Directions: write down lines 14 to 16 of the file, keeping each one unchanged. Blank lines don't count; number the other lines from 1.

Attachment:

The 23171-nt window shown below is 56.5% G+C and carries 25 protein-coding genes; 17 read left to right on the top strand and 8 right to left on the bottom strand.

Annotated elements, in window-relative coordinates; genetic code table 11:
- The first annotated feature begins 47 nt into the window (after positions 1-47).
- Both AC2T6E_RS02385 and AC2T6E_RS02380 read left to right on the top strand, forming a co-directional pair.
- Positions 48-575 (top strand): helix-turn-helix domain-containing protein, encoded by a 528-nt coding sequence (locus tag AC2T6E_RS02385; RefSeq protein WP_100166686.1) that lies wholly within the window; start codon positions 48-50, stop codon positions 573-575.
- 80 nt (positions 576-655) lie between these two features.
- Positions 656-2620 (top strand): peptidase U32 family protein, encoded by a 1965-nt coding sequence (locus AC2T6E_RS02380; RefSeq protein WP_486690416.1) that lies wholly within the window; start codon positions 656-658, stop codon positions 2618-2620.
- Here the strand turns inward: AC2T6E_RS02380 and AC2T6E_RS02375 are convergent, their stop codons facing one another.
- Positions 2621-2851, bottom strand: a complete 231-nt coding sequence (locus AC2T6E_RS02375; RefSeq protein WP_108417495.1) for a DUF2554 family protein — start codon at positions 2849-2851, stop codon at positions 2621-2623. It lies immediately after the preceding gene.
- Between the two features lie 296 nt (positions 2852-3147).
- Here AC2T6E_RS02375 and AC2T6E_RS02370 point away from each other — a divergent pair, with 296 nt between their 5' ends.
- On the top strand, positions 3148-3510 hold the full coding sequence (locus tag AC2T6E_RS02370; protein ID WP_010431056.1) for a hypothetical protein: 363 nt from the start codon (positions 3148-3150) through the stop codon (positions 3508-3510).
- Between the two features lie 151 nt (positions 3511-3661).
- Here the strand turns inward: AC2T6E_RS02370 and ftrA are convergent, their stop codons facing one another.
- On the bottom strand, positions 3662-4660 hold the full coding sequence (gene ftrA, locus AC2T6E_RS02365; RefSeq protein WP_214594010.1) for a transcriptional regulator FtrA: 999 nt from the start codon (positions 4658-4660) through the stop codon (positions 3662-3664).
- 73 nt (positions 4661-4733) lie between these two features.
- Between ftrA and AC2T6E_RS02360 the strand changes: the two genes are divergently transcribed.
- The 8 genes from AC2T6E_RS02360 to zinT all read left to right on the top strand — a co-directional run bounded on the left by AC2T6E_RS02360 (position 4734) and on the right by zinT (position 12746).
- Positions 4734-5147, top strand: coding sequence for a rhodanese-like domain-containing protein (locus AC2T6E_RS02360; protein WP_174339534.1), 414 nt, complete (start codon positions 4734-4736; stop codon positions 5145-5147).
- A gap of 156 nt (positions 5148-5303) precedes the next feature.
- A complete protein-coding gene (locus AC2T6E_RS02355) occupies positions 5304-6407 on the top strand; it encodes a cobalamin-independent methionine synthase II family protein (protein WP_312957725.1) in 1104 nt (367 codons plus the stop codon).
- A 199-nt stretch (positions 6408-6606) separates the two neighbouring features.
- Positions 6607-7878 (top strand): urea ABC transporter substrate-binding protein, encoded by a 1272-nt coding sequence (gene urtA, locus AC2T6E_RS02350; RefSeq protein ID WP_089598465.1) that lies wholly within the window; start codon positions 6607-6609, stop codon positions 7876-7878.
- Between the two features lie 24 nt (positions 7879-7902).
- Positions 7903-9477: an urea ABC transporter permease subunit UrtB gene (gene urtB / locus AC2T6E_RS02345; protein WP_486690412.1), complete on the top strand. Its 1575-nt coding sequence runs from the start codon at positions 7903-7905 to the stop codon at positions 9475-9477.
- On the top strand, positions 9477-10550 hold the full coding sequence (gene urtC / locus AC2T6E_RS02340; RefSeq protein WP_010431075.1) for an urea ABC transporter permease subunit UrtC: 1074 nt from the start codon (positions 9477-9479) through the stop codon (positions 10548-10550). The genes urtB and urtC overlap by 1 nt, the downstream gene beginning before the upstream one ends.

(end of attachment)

- Here the strand turns inward: AC2T6E_RS02370 and ftrA are convergent, their stop codons facing one another.
- On the bottom strand, positions 3662-4660 hold the full coding sequence (gene ftrA, locus AC2T6E_RS02365; RefSeq protein WP_214594010.1) for a transcriptional regulator FtrA: 999 nt from the start codon (positions 4658-4660) through the stop codon (positions 3662-3664).
- 73 nt (positions 4661-4733) lie between these two features.